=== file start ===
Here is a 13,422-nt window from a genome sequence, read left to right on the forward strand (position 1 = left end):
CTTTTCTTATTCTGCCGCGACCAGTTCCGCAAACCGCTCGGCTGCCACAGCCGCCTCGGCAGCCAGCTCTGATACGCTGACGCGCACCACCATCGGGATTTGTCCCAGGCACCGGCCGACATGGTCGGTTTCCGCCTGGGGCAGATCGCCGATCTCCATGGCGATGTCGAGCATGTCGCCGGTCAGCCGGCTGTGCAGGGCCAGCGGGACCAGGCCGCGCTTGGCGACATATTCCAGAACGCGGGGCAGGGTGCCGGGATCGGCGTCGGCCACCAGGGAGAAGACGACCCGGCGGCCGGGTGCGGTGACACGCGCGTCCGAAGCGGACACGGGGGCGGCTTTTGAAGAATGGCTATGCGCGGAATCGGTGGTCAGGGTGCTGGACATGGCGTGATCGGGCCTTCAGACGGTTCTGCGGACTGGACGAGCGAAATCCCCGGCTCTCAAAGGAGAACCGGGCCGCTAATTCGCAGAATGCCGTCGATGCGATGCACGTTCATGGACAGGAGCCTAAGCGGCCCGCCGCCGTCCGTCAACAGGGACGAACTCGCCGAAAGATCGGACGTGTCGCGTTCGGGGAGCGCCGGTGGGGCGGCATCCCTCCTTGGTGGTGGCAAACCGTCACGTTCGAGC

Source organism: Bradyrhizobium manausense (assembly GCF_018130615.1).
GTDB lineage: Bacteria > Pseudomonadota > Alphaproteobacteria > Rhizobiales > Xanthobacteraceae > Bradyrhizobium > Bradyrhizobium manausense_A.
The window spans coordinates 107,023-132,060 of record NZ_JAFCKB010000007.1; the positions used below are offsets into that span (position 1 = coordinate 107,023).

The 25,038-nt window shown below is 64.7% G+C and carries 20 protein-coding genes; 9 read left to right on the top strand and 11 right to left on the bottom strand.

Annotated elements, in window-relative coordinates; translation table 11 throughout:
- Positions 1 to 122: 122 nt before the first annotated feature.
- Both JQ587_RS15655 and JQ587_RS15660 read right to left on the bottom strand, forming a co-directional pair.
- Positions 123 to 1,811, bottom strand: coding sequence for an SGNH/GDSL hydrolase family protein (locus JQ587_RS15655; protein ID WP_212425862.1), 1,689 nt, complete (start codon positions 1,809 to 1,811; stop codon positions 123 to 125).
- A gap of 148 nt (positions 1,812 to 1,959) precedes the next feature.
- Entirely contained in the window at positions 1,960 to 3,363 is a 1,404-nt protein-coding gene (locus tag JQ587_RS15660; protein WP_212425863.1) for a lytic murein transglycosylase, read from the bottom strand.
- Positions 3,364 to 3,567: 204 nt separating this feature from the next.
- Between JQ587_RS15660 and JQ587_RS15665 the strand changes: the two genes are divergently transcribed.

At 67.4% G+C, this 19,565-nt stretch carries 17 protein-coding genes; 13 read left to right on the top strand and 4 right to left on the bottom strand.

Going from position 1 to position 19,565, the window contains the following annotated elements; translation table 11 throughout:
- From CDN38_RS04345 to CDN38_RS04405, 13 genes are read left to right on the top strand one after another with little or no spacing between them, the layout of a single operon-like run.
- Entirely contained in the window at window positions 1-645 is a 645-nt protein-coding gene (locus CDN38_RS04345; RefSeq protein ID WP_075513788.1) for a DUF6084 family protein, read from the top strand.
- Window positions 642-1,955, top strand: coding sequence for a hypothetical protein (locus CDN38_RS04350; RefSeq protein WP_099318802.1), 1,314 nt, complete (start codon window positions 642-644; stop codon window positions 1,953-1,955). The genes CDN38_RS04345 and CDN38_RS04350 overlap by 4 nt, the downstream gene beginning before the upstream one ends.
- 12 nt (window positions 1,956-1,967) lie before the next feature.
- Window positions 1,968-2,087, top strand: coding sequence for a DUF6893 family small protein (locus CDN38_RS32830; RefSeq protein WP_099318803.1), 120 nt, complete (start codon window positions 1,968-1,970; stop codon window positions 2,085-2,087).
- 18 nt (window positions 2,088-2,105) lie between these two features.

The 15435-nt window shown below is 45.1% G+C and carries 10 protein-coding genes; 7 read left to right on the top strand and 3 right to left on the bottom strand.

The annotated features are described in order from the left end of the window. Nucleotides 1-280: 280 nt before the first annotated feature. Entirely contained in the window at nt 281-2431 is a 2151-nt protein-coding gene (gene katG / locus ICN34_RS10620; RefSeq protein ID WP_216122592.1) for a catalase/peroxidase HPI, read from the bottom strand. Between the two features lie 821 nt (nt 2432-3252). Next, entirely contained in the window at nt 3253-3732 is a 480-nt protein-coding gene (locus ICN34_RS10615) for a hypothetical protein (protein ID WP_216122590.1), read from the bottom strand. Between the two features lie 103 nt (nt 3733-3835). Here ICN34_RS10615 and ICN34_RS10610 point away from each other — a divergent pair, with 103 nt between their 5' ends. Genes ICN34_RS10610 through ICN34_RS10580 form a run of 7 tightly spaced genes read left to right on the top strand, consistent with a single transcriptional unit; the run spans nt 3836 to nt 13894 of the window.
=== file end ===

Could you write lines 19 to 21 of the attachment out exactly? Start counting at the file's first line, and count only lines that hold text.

- Window positions 642-1,955, top strand: coding sequence for a hypothetical protein (locus CDN38_RS04350; RefSeq protein WP_099318802.1), 1,314 nt, complete (start codon window positions 642-644; stop codon window positions 1,953-1,955). The genes CDN38_RS04345 and CDN38_RS04350 overlap by 4 nt, the downstream gene beginning before the upstream one ends.
- 12 nt (window positions 1,956-1,967) lie before the next feature.
- Window positions 1,968-2,087, top strand: coding sequence for a DUF6893 family small protein (locus CDN38_RS32830; RefSeq protein WP_099318803.1), 120 nt, complete (start codon window positions 1,968-1,970; stop codon window positions 2,085-2,087).